In a Joint Letter of 1 June 2020[7] to the Minister of Migration and Asylum, the European Commissioner for Migration and Home Affairs, and the European Vice-President for Promoting our European Way of Life, several civil society organisations expressed “their grave concern about the upcoming exits of at least 8,300 recognised refugees from accommodation and cash assistance schemes in Greece by the end of May 2020. A considerable number of these people, of which a large proportion are families with children, are facing an increased risk of homelessness amidst a global pandemic. Refugees who have received international protection are being forced to leave apartments for vulnerable people in the Emergency Support to Integration & Accommodation programme (ESTIA), hotels under the Temporary Shelter and Protection programme (FILOXENIA), Reception and Identification Centres (RICs) and refugee camps. Almost simultaneously, financial assistance in the form of EU implemented and supported cash cards will stop. These upcoming measures will affect the livelihood of at least 4,800 people who need to leave ESTIA accommodation, 3,500 people who need to leave RICs and hosting facilities, as well as 1,200 refugees who are self-accommodated and receive cash assistance.”

In general terms and according to the law beneficiaries of international protection have access to accommodation under the conditions and limitations applicable to third-country nationals residing legally in the country.[8]

Apart for the transitional period, in July 2019, as part of the National Integration Strategy, a programme for refugees and beneficiaries of subsidiary protection was launched (“HELIOS 2”). This aimed at promoting the integration of beneficiaries of international protection currently residing in temporary accommodation schemes into the Greek society through different actions, such as integration courses, accommodation and employability support. The project is implemented by IOM and its partners, with the support of the Greek government and will last up until June 2021 under current funding. In order to enrol in the project, beneficiaries must meet all the following criteria:

  1. a) be a beneficiary of international protection
  2. b) have been recognised as beneficiary of international protection after 01 January 2018 and
  3. c) be officially registered and reside in an Open Accommodation Centre, Reception and Identification Centre, a hotel of the IOM FILOXENIA project or in the ESTIA program.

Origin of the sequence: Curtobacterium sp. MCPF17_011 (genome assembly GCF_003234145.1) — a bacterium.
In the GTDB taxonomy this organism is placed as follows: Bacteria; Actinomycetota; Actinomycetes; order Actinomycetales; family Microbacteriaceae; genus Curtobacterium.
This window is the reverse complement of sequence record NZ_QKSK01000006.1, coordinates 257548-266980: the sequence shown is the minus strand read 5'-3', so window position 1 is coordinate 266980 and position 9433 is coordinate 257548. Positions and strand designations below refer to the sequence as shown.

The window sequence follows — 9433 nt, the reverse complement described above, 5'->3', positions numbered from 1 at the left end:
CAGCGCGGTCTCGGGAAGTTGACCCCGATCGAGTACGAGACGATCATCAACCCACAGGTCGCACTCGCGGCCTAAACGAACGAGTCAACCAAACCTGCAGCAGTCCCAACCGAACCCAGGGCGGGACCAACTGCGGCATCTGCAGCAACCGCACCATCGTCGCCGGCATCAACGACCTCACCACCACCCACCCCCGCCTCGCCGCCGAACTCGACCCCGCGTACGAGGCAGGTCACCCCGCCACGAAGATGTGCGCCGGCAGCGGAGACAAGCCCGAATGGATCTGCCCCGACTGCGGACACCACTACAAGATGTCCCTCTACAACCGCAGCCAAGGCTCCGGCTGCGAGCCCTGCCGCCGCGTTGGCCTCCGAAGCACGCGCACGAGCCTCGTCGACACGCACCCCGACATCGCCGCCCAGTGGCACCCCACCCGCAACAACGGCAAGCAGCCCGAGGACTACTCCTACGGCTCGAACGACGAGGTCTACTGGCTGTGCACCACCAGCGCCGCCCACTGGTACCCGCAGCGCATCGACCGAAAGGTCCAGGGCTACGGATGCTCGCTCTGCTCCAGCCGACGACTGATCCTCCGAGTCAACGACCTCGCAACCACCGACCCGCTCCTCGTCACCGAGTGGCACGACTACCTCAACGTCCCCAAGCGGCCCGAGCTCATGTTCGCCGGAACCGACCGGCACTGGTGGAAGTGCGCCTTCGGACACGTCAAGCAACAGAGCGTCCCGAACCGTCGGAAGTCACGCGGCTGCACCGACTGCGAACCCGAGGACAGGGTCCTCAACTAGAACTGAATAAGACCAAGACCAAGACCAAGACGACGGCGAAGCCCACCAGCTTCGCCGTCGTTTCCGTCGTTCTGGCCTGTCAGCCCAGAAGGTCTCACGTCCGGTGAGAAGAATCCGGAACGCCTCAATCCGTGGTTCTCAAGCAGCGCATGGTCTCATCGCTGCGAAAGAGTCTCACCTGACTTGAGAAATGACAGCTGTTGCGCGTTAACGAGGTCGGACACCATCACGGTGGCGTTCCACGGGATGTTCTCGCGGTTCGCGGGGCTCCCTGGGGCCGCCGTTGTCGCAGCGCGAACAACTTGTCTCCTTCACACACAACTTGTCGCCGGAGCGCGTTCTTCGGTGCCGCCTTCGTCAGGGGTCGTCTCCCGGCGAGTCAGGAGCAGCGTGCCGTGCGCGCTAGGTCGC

However, as mentioned in March 2021 by RSA and Pro-Asyl Stiftung[9] “[…] beneficiaries of international protection who were not in Greece upon the approval of their asylum application are not eligible for enrolment on the HELIOS programme. According to IOM statistics, 26,665 beneficiaries of international protection had been registered on the HELIOS programme by 5 February 2021. 34% were previously residents in an ESTIA place, 33% in mainland camps, 18% in hotels and 16% in RIC. HELIOS does not offer accommodation per se. It offers rental subsidies to assist beneficiaries in finding an accommodation place, upon condition they hold a rental agreement of a duration exceeding 6 months and a bank account. […] From the start of the reference period  covered  by  the  programme,  1  January  2018,  until  the  end  of  2020,  71,812 persons received international protection at first and second instance. Therefore, only one out  of  seven  people  granted  status  in  Greece  has  been  able  to  access  rental subsidies under the HELIOS programme. The   number   of   households   currently   benefitting   from   HELIOS   subsidies   is   2,926, corresponding to 7,667 persons. Accordingly, as many as 3,342 beneficiaries have ceased receiving rental subsidies under the HELIOS programme.”

On 12 August 2020 the Greek Ombudsperson addressed a letter to the General Secretaries of the competent Ministries raising the need for integration measures for recognised refugees belonging to vulnerable groups before they leave the accommodation facilities. The Ombudsperson requested the provision of support services and an effective access of recognised refugees to the welfare system. The General Secretary for Immigration Policy provided information on housing and integration measures already taken or planned.[10]